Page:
Steve Carell on playing Donald Rumsfeld in ‘Vice’: He was tough 'behind closed doors’

Funnyman Steve Carell is taking on a very different role as former Secretary of Defense Donald Rumsfeld in the upcoming Dick Cheney biopic "Vice."

The former "Office" star talked to reporters during the movie premiere on Tuesday in Beverly Hills, Calif.

"[Rumsfeld's] public persona was very different than I think was [known by the public]," he said. "I saw him as that likable uncle that would give you a wry smile and a pat on the back, but from everything that I was able to gleam historically — he was a tough cookie behind closed doors.”

Sam Rockwell, from left, Amy Adams, writer/director Adam McKay, Christian Bale and Steve Carell arrive at the world premiere of "Vice" on Tuesday, Dec. 11, 2018, at the Samuel Goldwyn Theater in Beverly Hills, Calif.

Sam Rockwell, from left, Amy Adams, writer/director Adam McKay, Christian Bale and Steve Carell arrive at the world premiere of "Vice" on Tuesday, Dec. 11, 2018, at the Samuel Goldwyn Theater in Beverly Hills, Calif. (AP)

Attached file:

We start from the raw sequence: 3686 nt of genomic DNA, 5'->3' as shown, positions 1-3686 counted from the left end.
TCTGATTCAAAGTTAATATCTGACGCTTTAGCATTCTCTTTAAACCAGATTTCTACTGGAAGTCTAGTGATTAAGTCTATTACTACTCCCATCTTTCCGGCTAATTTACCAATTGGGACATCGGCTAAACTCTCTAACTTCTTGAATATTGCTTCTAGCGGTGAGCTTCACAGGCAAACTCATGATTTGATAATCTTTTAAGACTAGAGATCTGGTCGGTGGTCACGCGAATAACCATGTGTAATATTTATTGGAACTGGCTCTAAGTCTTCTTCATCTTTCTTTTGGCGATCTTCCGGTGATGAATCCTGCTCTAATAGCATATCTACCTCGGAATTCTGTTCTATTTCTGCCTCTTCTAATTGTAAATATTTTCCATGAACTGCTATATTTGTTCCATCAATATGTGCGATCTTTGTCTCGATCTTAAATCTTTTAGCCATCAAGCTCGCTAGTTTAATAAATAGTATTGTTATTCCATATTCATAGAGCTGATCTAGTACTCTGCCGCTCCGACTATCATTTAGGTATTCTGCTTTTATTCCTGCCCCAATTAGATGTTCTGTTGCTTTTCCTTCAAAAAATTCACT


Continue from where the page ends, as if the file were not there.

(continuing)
The 56-year-old also spoke about his co-star Christian Bale putting on 80 pounds to play former vice president Dick Cheney.

"Ummm, in about three weeks. Yeah — oh, for sure," Carell said of how long it would take him to pack on the pounds.

He added that he would be willing to gain weight for "any role you’d like to hire me to do that for. I would probably enjoy it profusely."

The actor also spoke to us about looking ahead to 2019 and the Carell family's New Year's Eve traditions.

Nancy Carell, left, and Steve Carell arrive at the world premiere of "Vice" on Tuesday, Dec. 11, 2018, at the Samuel Goldwyn Theater in Beverly Hills, Calif.

Nancy Carell, left, and Steve Carell arrive at the world premiere of "Vice" on Tuesday, Dec. 11, 2018, at the Samuel Goldwyn Theater in Beverly Hills, Calif. (AP)

“I tend not to do New Year’s resolutions," he admitted before elaborating on how he does celebrate the holiday.

“Usually, we watch TV," he said. "We watch the ball drop and then we all say, ‘Rabbit, rabbit.’ Rabbit, rabbit is something I’ve been saying for years. I don’t know where it came from – it’s just a superstition. You say it at the stroke of midnight – you have good luck for the year.”